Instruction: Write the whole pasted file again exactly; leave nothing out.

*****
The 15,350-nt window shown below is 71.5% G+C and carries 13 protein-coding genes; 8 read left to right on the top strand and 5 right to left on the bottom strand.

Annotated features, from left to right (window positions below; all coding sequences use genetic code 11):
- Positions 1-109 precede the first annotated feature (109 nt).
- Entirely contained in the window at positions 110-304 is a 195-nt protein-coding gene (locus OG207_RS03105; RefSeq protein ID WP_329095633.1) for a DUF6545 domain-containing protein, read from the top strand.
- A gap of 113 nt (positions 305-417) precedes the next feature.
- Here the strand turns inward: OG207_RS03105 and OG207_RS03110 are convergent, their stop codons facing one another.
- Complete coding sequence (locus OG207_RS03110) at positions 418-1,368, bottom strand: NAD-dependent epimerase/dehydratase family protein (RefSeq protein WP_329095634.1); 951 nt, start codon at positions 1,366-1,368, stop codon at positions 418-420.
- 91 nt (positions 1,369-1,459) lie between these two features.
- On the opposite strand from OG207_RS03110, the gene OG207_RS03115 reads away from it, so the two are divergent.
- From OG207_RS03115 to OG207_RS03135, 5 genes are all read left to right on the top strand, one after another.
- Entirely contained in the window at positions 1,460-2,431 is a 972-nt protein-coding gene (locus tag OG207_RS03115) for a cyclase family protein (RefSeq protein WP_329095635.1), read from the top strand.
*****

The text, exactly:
The 15,350-nt window shown below is 71.5% G+C and carries 13 protein-coding genes; 8 read left to right on the top strand and 5 right to left on the bottom strand.

Annotated features, from left to right (window positions below; all coding sequences use genetic code 11):
- Positions 1-109 precede the first annotated feature (109 nt).
- Entirely contained in the window at positions 110-304 is a 195-nt protein-coding gene (locus OG207_RS03105; RefSeq protein ID WP_329095633.1) for a DUF6545 domain-containing protein, read from the top strand.
- A gap of 113 nt (positions 305-417) precedes the next feature.
- Here the strand turns inward: OG207_RS03105 and OG207_RS03110 are convergent, their stop codons facing one another.
- Complete coding sequence (locus OG207_RS03110) at positions 418-1,368, bottom strand: NAD-dependent epimerase/dehydratase family protein (RefSeq protein WP_329095634.1); 951 nt, start codon at positions 1,366-1,368, stop codon at positions 418-420.
- 91 nt (positions 1,369-1,459) lie between these two features.
- On the opposite strand from OG207_RS03110, the gene OG207_RS03115 reads away from it, so the two are divergent.
- From OG207_RS03115 to OG207_RS03135, 5 genes are all read left to right on the top strand, one after another.
- Entirely contained in the window at positions 1,460-2,431 is a 972-nt protein-coding gene (locus tag OG207_RS03115) for a cyclase family protein (RefSeq protein WP_329095635.1), read from the top strand.